Two brothers, estranged since 1948, share an exceptional bond. One is an art-world insider, and one lived alone in a world of art.
We just learned that The Other Brother won the Project of the Week competition on the Indiewire website! We will benefit from a consultation with SnapFilms and be in the running for Project of the Month!
(Any additional funds will go directly to support this project. Backers who join us during the last days of this campaign will afford us an opportunity to purchase archival storage containers for Jesse's work and to improve our workstation with upgrades to software and hardware. Please keep sharing The Other Brother).
“After all, the goal is not making art, it’s living a life.” Robert Henri
This is a film about the ‘genetics’ of art and sibling estrangement. The subject is art but the story is universal.
Two brothers (born in '26 and '28) whose alienation sadly continued through the natural death of the older brother in 2004 shared an exceptional bond. They were both visual artists.
The younger brother, Tom Flowers (who is now 85), received his undergraduate degree from Furman University and his MFA from the University of Iowa. He returned to Furman University for a 35-year teaching career in painting, during twenty-five of which he served as Chair of the Art Department. He has compiled an extensive exhibition record in the Southeast, received a Fulbright Fellowship to study in India, and just recently completed a one-person exhibition as he celebrated his birthday turning 85.
The older brother, Jesse Flowers, joined the service right after dropping out of high school and became a recluse soon after serving as a medic during the end of WWII. He lived in a dirt-floor shack without plumbing. The only visitors he allowed were his mother and, after her passing, his sisters. He lived off his large garden, a small military pension, odd jobs, and the staples his mother and sisters brought to him. They also delivered art supplies. After his mother passed away, the two sisters (and a husband, Ramond) continued weekly visits until Jesse passed away in 2004 at the age of 79.
The Other Brother Trailer
An early backer...
'I cannot express enough my depth of emotion. Your short brief has captured my heart and interest this evening.'
c matthew taylor architect pa
How You Can Help
Pledge your support with a Kickstarter donation. Check out the rewards we offer to share Jesse's and Tom's artwork with you. Spread the word! Share the link to this Kickstarter campaign with your real and virtual friends. Send it to artists you know, and others who love art, documentaries, and human-interest stories. Connect with us on Facebook by visiting (and liking) our Mountain Tea Studios page. Join us in bringing this compelling story to life!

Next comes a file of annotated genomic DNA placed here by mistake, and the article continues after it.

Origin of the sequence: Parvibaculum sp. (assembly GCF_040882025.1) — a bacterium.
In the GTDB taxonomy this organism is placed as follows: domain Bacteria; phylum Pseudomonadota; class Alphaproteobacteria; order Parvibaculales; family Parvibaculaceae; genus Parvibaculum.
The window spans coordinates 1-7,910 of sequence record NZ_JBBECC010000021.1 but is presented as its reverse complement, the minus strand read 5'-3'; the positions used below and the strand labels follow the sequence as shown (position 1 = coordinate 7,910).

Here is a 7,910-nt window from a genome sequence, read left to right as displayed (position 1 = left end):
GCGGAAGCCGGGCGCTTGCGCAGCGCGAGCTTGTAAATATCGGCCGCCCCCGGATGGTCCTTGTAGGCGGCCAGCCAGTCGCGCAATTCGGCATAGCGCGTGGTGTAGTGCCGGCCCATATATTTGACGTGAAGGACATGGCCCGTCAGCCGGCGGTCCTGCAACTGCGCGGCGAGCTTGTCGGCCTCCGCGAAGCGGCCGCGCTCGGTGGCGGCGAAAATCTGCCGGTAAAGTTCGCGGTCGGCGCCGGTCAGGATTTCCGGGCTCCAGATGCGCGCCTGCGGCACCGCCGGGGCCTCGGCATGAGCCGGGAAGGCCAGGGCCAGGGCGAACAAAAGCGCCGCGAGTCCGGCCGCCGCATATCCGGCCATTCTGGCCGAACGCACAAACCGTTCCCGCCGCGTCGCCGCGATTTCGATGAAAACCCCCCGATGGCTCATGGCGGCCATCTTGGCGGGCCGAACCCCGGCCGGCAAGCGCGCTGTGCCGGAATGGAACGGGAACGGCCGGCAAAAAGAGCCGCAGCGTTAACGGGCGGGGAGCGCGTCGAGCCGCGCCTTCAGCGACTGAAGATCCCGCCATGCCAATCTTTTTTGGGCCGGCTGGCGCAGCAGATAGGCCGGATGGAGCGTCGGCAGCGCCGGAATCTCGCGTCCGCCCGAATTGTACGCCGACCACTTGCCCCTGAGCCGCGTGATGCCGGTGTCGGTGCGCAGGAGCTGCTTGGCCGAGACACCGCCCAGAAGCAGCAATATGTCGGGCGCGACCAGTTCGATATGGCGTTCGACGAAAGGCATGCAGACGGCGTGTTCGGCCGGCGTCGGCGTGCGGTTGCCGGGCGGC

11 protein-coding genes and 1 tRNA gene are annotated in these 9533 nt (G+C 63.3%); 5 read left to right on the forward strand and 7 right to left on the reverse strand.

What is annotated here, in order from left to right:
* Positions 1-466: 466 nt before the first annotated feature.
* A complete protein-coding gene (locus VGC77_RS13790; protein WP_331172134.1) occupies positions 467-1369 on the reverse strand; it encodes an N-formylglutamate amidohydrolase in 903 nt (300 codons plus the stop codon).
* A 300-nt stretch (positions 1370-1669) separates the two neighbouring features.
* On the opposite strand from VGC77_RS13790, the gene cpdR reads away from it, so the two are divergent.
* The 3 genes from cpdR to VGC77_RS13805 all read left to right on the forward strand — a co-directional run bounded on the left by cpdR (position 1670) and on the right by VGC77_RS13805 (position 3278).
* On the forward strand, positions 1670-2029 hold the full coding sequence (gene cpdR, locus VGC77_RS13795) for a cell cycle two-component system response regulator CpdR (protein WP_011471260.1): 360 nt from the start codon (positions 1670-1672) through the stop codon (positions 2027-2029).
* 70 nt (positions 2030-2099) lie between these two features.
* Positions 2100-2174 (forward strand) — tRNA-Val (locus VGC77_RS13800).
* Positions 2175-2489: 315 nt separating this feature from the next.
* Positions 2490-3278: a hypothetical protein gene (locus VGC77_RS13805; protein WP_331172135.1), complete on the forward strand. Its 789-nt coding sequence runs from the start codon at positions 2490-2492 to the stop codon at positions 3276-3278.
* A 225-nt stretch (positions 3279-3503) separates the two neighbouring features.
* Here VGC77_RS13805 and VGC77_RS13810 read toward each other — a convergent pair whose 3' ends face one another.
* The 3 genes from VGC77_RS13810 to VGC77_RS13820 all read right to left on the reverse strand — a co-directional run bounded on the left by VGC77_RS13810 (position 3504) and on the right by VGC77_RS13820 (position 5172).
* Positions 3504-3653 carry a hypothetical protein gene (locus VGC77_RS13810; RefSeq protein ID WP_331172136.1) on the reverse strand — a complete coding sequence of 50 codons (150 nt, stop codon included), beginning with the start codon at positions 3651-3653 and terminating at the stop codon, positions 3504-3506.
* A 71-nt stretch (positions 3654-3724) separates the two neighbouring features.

Jesse's Envelopes (6)
Tom's Artwork (6 Postcards)
The Flowers sisters, Jean and Janet, were lifetime collectors of all things family—photographs, letters, journals, etc. Photographs of Tom abound, professionally created as he kept up with the headshots and portfolio requirements over the course of his career. There are photographs of Jesse, and video footage does exist because Jesse’s sight-impaired brother-in-law needed videotape of Jesse’s travels so that he could view them closely on a TV monitor for detail.
I researched this story through family interviews, letters, and photographs, which raised several themes and questions:
•Outsider art—Is it more from the inside?
•Long-term sibling estrangements—What fosters them, and what, if anything, resolves them?
•Why do we make art—Is it inward- or outward-directed, or both?
•Education interrupted—Opportunities denied.
•Post-Traumatic-Stress Disorder—Before we knew what it was
•Alcoholism—Growing up with an alcoholic father
•Unconditional sibling support—How that can be difficult to obtain when mental illness presents itself; how it can be enabling when siblings feel powerless to help.
This story unfolds through first-person family interviews and readings of Jesse’s letters. Memories reconstruct. A complete picture often remains elusive. My aim is to stay true to the family’s common experience, as if eavesdropping on fragments of a family discussion. The film compels viewers to keep listening for clues to satisfy their desire to understand.
After assembling the sequences of events and thinking that I had an understanding of the story, I began to read Jesse’s letters. The impression I had of who he was changed through each decade. So far, I have read all of his letters from 1944-1990, and transcribed parts of them. Those excerpts are read aloud by a professional actor and inserted throughout the documentary. That part is still in progress.
The budget reflects costs for finishing and distributing this feature-length documentary to film festivals and targeted audiences (art museums, art programs, etc.). Needless to say, we would be thrilled to achieve this monetary goal!
A Personal Note